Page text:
Man I should really do my posting prior to me sleeping…
So yesterday was more about me being an actual tourist. The goal was for me to check out Old Delhi as oppose to the current Delhi. Old Delhi felt like a completely different place than the rest of Delhi, however, I did not find it as old as what I was thinking. Personally I was thinking that they would be in clay huts, barely have any clothes, and chaotic. However, after walking through part of the place, I found out that only one of those three were correct.
After getting out of the metro station, my mind was blown. It was amazing for the engineers to build a station in the middle of Old Delhi as Old Delhi is packed with people. The best way for me to describe the packed-ness is comparing it to boxing day, where walking is difficult. However, think of that with having richshaws, stalls and people manually transporting bags of goods that look like they’d be at least 70lbs with carts. It was chaotic, yet very organized.
In front of the station, there was Old Delhi’s train station. We went into the station to check it out and man, was it busy. But I was very surprised by the fact that people were actually lining up and not all huddled all around the counter (like the metro booths). It got my brain thinking: people who are less fortunate seems to be more orderly than the ones who are more fortunate.
Continuing on my journey through the station, we walked onto one of the carts. It caught me off guard that people were able to just board as they will. There was also no one to check for tickets prior to boarding, but I guess that’s to show that no money is spent on hiring someone to do that. We finished off the tour with a McDonald’s soft serve. Of course the only reason was so that we could break our cash into smaller denominations.
After fattening up our wallets, we headed off to a mosque inside Old Delhi. It was big and looked very nice, but other than that, there was nothing really special (told you I’m no a history person). What was interesting though was the fact that they asked people to pay 200 rupees to bring in their camera (which in India, is a lot). I guess it’s one way to help sustain their mosque (as in hopefully we weren’t jipped because they only targeted tourists).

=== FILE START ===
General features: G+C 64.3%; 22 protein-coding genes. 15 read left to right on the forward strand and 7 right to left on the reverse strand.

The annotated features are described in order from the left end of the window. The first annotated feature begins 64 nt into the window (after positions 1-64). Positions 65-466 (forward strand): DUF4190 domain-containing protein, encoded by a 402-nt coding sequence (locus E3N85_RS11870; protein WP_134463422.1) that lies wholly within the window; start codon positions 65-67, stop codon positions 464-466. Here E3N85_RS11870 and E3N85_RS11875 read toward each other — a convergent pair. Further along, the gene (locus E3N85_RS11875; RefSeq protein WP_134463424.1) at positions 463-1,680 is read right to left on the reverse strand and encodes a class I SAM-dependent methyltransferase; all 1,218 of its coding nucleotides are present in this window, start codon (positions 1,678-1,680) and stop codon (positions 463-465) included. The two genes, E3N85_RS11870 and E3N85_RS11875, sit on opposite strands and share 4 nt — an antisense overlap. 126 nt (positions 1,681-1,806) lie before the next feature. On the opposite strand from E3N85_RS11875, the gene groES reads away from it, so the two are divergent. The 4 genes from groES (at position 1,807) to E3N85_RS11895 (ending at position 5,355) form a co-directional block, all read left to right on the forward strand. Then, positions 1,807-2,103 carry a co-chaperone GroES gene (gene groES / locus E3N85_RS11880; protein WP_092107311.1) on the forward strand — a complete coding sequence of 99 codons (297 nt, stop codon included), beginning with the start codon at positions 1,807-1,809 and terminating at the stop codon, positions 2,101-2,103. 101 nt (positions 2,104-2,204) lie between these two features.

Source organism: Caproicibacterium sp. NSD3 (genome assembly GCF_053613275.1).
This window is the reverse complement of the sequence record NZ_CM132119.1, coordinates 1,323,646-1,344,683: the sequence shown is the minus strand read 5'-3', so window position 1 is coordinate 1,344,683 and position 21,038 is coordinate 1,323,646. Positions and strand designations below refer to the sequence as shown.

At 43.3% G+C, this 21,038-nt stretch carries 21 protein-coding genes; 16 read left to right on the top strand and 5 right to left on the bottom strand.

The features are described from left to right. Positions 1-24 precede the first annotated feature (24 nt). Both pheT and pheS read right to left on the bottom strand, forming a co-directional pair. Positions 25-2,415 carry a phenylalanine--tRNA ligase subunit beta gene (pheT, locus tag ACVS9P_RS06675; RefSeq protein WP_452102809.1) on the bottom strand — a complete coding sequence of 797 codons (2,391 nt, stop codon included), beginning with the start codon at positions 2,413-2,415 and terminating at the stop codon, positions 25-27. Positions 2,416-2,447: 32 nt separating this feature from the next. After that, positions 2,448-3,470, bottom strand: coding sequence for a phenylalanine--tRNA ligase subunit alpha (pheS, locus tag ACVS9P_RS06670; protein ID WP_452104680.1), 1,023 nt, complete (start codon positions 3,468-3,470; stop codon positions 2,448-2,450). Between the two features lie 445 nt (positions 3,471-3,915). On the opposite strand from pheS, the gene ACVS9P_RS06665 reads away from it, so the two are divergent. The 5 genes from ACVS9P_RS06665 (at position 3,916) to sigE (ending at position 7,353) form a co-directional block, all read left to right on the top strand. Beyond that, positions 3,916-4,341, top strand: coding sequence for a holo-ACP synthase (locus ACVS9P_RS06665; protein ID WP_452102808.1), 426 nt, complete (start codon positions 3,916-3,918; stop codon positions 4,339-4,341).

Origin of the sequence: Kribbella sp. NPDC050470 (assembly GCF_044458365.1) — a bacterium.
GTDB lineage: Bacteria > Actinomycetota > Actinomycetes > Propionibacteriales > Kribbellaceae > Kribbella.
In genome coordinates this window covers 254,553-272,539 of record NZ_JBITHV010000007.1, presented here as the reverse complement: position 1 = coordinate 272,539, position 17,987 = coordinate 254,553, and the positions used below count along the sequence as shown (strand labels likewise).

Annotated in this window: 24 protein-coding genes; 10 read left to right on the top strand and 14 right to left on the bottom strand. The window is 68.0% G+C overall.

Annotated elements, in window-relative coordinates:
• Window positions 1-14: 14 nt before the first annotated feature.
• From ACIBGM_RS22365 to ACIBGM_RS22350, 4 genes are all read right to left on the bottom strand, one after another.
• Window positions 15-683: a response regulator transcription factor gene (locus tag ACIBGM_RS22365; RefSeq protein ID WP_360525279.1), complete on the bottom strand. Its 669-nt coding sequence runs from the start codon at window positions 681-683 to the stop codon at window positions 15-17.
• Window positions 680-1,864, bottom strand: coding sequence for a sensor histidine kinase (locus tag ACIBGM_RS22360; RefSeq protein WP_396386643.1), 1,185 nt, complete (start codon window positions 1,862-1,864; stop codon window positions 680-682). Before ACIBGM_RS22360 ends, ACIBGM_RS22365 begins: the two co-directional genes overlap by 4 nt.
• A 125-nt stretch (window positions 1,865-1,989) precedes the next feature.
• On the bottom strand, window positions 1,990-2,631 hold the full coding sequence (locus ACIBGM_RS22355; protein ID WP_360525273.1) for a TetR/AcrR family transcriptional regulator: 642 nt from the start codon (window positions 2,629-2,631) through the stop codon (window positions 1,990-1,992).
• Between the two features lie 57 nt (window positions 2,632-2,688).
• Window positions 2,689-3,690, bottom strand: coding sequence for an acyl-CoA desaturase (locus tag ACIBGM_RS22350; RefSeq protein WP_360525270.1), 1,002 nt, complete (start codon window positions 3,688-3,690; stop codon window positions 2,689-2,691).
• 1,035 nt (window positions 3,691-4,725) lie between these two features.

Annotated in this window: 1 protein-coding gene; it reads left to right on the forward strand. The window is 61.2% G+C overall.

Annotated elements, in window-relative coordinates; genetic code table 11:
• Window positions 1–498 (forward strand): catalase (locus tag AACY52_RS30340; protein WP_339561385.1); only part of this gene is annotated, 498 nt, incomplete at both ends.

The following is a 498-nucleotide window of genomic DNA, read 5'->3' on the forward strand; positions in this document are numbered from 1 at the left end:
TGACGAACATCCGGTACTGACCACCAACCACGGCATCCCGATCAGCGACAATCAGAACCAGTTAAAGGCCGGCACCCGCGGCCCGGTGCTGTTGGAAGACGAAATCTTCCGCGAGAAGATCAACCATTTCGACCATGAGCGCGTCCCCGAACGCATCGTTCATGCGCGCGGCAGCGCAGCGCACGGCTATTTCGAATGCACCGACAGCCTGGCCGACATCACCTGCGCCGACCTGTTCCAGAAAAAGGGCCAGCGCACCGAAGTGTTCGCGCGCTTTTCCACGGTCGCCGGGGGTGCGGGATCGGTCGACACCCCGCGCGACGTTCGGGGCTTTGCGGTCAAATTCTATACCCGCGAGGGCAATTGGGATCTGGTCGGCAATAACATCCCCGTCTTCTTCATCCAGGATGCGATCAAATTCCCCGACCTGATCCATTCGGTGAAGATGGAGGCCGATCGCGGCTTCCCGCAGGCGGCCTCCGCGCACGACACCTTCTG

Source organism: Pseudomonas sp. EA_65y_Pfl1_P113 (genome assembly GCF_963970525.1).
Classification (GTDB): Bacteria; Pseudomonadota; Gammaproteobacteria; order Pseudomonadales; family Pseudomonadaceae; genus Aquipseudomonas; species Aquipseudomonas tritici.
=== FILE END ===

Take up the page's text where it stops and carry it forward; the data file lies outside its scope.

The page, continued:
There is a very famous place for food in Delhi known as Karim. Times magazine rates this as one of the top 50 places to eat in Asia. I was thinking if they had that type of attention that the price would be ridiculous, but it was actually like any other restaurant. But with the price being the same, the lines were a lot longer and we ended up waiting for 30mins for a seat. After getting our seats, I decided to test Time’s statement against what I felt was one of the best food and so I ordered a chicken curry with roti. While waiting for the food to arrive, I saw a a non Indian by herself. Thinking that she was a solo tourist, I approached her with the intent of getting a testimonial about India. When I asked if she’s heard of AIESEC, she nodded and I was shocked. After the 4min interview, I asked her how she heard of AIESEC and she told me that she did an internship through AIESEC in Chandigarh before.
The food was waiting for us when we got back to our seats and so I got them to record me trying one of the best places in India. Maybe it’s because I have a complete bias to Malaysian food, but the curry was not very tasty and the roti was quite hard. Sorry India, but Malaysia still has the better food in my opinion.
As this post is becoming quite long, and as Old Delhi was the majority of the day, I’m just going to summarize the rest. We went to a stall for food and I ordered something. I thought that my stomach would be able to handle it, but sadly it was not at that level yet. It was however, a lot better than how I thought it was end up though. We also went to meet some of the interns again. As one of them was leaving in under 12 hours, a lot of the interns gathered together and just chilled. It was such a warm atmosphere and really touching. If I went on an internship, I could see this being one of my favourite times.
Oh, I never gave my thoughts about Old Delhi. When I first stepped foot in Old Delhi, I was a little worried about being pick pocked, but after 5minutes or so, seeing that they midded to their own business, I felt quite safe and so I really enjoyed my time there. However, I asked some of the interns about Old Delhi and they don’t like it so I guess it’s more of a personality thing.